In addition to his athleticism, he had many talents and skills. He earned his real estate broker license as well as a metallurgist's certification from UCLA as a young man. He was a small business owner in Modesto for 35 years with his poultry equipment distributing company, Cal Western Poultry. In the late Sixties, he opened a branch of Hart Mfg., and selling Hart Mfg automatic watering and feeding systems for laying hens, he automated the egg industry in his territory, the entire Western US and Hawaii, within ten years and saved the company from collapse. (Have you ever seen chickens in Kaua'i? One of Mike's egg ranch accounts there had just installed the Hart equipment and birds when a hurricane blew the chicken ranch all over the island; thus, today there are wild chickens all over Kaua'i. Mike thought this was hilarious). Prior to Hart, he was a top steel and metals salesman for Balfour Guthrie in LA, selling steel to large accounts such as Lockheed Aircraft. And after the war when he worked as the superintendent of a high value warehouse for the war finance division in LA, he was the youngest executive with US Rubber in Manhattan.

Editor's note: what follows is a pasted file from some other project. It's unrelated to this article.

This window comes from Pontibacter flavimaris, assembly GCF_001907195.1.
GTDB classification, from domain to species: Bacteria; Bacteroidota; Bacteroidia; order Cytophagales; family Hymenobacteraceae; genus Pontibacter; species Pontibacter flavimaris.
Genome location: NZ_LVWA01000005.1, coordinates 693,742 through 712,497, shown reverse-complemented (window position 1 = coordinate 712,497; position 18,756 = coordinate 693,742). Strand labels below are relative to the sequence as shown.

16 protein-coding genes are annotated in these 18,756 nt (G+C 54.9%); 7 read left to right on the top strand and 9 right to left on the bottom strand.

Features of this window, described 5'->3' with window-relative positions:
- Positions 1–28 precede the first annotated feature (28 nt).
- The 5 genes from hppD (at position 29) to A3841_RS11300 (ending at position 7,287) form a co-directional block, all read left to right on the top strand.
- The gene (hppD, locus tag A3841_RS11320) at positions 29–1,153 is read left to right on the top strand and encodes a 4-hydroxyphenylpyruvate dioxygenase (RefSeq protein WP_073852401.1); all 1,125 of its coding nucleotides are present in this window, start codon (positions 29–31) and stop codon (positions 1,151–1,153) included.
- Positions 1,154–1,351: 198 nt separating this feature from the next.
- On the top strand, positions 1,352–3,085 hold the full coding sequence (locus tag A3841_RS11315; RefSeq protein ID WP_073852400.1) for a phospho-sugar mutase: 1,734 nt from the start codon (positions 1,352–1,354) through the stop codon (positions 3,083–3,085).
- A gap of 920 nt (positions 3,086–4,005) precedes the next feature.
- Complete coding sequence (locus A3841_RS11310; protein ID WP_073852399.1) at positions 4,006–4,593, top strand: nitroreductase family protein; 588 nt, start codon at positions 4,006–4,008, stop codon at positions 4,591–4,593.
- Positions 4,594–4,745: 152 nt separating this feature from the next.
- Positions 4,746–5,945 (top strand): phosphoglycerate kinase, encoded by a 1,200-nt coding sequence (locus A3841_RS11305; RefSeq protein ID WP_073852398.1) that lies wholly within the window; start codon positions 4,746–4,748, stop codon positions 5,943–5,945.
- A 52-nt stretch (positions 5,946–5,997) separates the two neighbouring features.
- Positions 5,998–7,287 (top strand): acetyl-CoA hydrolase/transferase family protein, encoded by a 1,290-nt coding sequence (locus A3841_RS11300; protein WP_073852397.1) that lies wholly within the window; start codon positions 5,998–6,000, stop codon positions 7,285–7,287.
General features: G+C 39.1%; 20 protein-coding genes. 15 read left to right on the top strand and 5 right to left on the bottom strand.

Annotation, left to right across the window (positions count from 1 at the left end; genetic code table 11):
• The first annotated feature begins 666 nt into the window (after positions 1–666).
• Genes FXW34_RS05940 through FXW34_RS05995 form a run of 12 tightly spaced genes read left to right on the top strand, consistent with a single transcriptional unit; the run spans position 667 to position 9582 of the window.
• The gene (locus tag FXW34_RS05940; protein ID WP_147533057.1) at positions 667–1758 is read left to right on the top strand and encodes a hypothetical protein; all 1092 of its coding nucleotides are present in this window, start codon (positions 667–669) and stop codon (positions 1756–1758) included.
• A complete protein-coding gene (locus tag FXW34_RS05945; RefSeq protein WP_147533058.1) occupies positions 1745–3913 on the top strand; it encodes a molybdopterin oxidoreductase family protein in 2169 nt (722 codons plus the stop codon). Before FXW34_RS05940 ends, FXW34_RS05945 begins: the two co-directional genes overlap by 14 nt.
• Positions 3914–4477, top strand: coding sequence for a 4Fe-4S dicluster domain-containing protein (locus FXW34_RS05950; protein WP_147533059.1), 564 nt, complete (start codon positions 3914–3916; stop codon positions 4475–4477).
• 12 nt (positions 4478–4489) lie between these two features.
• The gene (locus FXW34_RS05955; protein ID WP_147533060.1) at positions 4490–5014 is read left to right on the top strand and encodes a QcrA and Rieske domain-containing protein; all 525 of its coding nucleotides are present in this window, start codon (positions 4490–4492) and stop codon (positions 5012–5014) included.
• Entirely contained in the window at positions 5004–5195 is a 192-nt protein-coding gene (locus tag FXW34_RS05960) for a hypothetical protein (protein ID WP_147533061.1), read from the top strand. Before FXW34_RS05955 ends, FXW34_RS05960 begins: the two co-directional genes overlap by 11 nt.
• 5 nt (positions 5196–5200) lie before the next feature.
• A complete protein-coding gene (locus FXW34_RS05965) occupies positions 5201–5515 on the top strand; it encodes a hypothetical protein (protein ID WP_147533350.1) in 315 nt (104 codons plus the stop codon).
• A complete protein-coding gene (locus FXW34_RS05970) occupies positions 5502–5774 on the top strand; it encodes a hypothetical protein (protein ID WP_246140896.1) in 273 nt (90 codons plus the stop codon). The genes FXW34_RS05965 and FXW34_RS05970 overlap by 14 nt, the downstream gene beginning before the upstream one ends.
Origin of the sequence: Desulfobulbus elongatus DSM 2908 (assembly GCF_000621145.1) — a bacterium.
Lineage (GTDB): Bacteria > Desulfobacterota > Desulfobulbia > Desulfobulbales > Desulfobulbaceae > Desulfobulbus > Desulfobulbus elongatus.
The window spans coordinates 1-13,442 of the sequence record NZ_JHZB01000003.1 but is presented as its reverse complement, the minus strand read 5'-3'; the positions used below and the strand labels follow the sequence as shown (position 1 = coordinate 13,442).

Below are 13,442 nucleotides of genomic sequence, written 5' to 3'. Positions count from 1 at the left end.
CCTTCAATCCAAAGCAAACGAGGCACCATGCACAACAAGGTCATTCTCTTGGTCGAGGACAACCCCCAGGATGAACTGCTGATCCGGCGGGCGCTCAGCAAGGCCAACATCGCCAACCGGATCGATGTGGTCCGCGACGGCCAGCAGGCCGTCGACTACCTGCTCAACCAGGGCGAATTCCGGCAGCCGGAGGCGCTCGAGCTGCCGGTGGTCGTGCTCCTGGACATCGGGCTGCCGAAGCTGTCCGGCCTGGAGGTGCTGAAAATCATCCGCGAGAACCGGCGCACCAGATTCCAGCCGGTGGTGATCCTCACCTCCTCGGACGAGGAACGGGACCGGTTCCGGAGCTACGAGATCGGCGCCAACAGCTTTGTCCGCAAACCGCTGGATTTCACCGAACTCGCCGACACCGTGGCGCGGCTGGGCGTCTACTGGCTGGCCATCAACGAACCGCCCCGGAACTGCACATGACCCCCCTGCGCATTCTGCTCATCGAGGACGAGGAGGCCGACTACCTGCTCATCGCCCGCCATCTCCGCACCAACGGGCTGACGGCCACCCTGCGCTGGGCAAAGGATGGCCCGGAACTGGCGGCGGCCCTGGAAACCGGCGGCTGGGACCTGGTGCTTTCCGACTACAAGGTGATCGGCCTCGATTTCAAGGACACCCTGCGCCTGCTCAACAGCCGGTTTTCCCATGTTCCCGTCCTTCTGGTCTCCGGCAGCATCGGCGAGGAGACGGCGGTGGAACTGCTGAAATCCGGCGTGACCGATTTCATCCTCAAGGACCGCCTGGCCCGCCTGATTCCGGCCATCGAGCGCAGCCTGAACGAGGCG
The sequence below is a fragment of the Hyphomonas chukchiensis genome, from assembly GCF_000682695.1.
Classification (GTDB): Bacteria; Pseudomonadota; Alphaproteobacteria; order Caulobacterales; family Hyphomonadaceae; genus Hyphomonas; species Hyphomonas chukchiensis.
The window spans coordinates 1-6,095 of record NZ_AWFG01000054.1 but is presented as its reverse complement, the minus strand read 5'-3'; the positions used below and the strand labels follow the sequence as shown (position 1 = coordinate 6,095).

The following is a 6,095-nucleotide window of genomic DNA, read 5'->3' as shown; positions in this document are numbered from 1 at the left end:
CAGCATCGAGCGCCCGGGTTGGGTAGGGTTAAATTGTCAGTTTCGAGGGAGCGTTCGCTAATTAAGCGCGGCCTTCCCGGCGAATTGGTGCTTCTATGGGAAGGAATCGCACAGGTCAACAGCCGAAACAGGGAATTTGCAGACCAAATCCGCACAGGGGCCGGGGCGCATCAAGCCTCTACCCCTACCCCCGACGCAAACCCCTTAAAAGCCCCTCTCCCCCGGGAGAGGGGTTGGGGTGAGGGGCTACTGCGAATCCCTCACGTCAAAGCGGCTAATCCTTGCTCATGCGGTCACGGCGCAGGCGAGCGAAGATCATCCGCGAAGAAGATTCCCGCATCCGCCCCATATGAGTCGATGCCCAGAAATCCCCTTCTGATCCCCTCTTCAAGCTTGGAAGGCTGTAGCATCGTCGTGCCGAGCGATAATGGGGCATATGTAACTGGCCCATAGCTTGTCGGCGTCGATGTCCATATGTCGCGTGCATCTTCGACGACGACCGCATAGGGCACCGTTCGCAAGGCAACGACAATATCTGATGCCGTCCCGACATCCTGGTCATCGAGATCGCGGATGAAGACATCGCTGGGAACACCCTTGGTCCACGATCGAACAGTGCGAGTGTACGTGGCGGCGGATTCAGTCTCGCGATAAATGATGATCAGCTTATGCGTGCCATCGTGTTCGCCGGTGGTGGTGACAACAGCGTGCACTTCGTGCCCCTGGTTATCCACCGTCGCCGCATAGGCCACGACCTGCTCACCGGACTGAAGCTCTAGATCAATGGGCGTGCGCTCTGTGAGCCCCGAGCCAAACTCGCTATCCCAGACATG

Mike played the piano and the ukulele, and as a youth played the banjo as well. He loved music, especially jazz piano, and tells of having an old player piano in his room as a youth, one he'd taught himself to play by cutting sheets of wallpaper to cover one side of the player roll so he could play the accompaniment. He knew a song for any situation. He painted and drew beautifully, was a talented artist, even made ice sculptures in his yard as a youth, and was offered a job at Disney Studios. Amazingly he could grow, make, fix, or build anything. He built three houses in his lifetime, including the one he lived in when he died.